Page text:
Walking with donkeys is all about enjoying the journey. Tranquil country trails, rustic, home-cooked food, rich landscapes and magnificent views. But it’s a beguiling long-eared friend, with a soft muzzle and big brown eyes, that will really steal your heart…
Mark and Victorine live in Zeist, a small town in the middle of the Netherlands, near Utrecht. Victorine is a film maker and Mark runs a learning and development company. Their daughter, eleven-year-old Janna, loves being at home with her two guinea pigs, funny girls Pluk and Saartje. After walking with animals, she also fell in love with Angelina, a donkey.
In 2015 the family went on a 5-day trek in La Mulattiera in the Umbria region of Italy, bordering Tuscany, Lazio and Le Marche. Known as the country’s green heart, it’s famous for its medieval hill towns, dense forests and local cuisine, including truffles and wines. In 2016 they returned for a whole week, walking with another family for the first few days. I asked Victorine about it…
What made you decide to go trekking with a donkey?
I had always wanted to do it. I love donkeys. They’re beautiful and, although they can look a bit dim, they’re really very clever. Their eyes are the sweetest eyes in the world. I managed to persuade my husband, who’s afraid of horses but not too nervous of donkeys. My daughter didn’t need any convincing. She loves animals from here to the moon.
Did you have any previous experience of looking after donkeys?
We once went walking on Terschelling, one of those beautiful Dutch Waddeneilanden, with a donkey. Just for a few hours.
What was the accommodation like?
We stayed in different places; a nice hotel in Preci, a wonderful farmhouse in Castellucio and a very touristy but funny place in Norcia. The people who worked there were really kind and helped us feed the donkeys. Everywhere we went the food was amazing. A real taste of Umbria and just what you need after a hike.
At the hotel in Norcia, we had to ‘park’ the donkeys in the car park and unpack them while people were checking in. Some of the guests found this quite amusing.
Did you receive training in how to look after the donkeys?
On the first day we had lessons, which we enjoyed. The donkey owners were patient and helpful. We had time to get to really know our donkeys, as well as how to brush and feed them – and encourage them to walk! You also learn how to pack the donkey.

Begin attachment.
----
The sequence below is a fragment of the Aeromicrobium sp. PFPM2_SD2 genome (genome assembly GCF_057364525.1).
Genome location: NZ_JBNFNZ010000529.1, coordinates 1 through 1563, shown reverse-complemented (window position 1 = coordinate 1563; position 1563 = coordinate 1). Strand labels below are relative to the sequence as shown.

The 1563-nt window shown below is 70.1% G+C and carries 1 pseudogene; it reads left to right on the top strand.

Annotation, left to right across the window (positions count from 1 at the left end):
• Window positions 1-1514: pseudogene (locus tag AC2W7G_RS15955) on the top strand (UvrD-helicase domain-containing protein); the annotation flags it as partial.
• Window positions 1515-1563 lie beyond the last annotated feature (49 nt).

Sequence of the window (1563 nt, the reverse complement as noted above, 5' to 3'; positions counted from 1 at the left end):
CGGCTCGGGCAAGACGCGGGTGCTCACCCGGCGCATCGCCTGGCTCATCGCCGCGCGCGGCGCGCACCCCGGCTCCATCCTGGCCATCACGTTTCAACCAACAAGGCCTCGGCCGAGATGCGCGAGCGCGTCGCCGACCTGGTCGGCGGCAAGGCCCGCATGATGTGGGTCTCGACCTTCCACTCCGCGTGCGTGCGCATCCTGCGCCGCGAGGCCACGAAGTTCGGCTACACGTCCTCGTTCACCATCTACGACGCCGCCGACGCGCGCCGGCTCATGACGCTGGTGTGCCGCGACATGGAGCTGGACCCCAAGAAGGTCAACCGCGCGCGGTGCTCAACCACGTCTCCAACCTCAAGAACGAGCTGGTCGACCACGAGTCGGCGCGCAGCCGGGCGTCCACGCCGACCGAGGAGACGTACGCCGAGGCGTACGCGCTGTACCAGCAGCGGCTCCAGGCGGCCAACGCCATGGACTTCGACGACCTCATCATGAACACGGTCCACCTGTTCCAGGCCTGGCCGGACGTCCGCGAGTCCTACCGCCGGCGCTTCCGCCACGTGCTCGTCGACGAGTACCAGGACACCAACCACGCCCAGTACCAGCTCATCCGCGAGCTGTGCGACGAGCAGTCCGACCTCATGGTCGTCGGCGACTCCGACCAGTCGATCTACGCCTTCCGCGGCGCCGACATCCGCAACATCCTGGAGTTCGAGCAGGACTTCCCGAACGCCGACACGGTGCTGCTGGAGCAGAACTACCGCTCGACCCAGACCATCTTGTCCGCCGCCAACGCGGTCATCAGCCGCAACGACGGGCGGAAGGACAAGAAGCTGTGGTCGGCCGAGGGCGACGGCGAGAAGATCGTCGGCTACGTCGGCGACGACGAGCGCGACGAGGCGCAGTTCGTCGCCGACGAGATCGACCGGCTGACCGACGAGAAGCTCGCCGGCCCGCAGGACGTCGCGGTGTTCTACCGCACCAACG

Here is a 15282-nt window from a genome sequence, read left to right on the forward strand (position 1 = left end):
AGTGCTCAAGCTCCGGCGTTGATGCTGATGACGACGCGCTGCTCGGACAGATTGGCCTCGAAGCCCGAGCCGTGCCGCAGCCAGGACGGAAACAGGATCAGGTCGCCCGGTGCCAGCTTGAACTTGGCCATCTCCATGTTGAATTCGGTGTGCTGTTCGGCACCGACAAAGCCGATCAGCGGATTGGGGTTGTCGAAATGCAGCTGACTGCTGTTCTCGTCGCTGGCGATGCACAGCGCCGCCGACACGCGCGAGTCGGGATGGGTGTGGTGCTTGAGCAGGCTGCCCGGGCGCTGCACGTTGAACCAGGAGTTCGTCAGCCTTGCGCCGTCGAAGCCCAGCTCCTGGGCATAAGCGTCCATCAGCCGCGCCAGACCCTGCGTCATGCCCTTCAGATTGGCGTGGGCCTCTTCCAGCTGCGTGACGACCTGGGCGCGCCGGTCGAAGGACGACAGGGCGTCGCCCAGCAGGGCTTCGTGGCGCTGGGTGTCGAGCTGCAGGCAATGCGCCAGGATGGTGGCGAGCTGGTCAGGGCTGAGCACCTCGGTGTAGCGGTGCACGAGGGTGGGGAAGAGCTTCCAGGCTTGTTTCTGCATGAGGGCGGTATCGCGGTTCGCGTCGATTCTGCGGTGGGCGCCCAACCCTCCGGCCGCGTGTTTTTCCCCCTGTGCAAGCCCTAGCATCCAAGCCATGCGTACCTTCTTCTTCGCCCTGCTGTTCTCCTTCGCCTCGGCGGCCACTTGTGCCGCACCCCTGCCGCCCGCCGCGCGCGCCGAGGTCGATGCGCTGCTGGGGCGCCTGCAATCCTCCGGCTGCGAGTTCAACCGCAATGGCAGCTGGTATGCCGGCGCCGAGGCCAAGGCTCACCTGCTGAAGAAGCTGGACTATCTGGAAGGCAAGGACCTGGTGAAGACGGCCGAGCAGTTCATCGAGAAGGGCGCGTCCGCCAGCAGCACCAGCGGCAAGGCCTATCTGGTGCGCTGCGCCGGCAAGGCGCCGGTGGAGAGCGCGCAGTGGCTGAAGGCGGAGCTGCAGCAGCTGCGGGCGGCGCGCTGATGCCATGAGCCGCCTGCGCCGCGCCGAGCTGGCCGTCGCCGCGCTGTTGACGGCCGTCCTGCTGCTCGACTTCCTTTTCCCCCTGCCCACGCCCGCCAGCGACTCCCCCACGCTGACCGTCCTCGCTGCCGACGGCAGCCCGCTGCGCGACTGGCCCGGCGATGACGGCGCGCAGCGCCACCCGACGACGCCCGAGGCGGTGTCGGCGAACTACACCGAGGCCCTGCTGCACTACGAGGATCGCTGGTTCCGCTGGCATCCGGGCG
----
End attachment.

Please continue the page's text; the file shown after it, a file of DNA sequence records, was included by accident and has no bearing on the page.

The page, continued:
What were your donkeys called?
We walked with Angelina, a small female donkey who became Janna’s girlfriend, and Mark and I had a large male donkey called Mozart, who carried our bags. He was the boss but the kindest boss in the world. The following year we had the same donkeys again (you do fall in love) and the other family had Toto and Luna.
Did the children enjoy it?
They loved it. Sometimes they’re not keen on walking long distances but with a donkey they feel responsible. They have a best friend they are really proud of. When they get tired they can even sit on them for a while, which made us very jealous!
Did anyone in the family form a special bond with the donkeys?
Our daughter Janna had a strong bond with Angelina. In the morning she took her from the meadow to feed, brush, kiss and so on. My husband Mark, not a big animal lover, became really close with Mozart.
When we had to split up after four days, we found it difficult to say goodbye to our friends but even harder to leave the donkeys behind. When we left, they stopped and didn’t want to walk on without us. They brayed for half an hour. Our hearts broke.
Were there any difficult moments?
Donkeys feel how you feel and they seem to know what you’re thinking. If I was tired and wanting to stop, the donkeys stopped! If we were in our stride they were happy to walk.
At one point, Mozart refused to go through a small opening in a fence. After fifteen minutes of trying we gave up and had to open the gate by untangling the chain. It took a while but we succeeded. Eventually, when Mozart was satisfied, he walked!
We also came across some sheepdogs. There quite a lot of them and they came quite close. The donkeys were frightened and began backing off. That wasn’t nice.
Just like Eeyore, donkeys love thistles, really love them, and sometimes they are everywhere! If you pass an apple tree, they have to eat apples and apples and apples and it’s really difficult to go on.
And you need to keep a close eye on your food at lunchtime. If you’re feeling tired and your eyes wander for a moment to take in the view…they approach very, very slowly…and it’s bye-bye lunch.
What was the best thing about the holiday?
Being together (you don’t see more than about ten other people on the trail all day), the bond you have with the donkeys, the beautiful mountains, using a map and even getting lost. Sometimes you stay two nights in the same place, which means a shorter walk and a bit of a break for the children. Otherwise it can be too much.
Did being with a donkey make it better?
There’s more to do when you’re with donkeys. In the morning Janna would run to the donkey and it made her want to walk. Donkeys are so special. You have to stay calm and be relaxed, otherwise they won’t listen to you.
What advice would you give anyone thinking about going donkey trekking?
Just do it! (And take enough food with you for the day.)
Victorine, Mark and Janna went trekking with Happy Donkey Tours. They have ten years of experience leading treks throughout Italy, the French Alps and Corsica. You can hire a professional guide or go unaccompanied. Treks range from 3 days to 8 days.
For a full list of donkey trekking options in Europe, from afternoon ambles to treks lasting two weeks or more, with information and links, visit my Donkey Trekking Europe page.
Copyright 2017 Amy Swift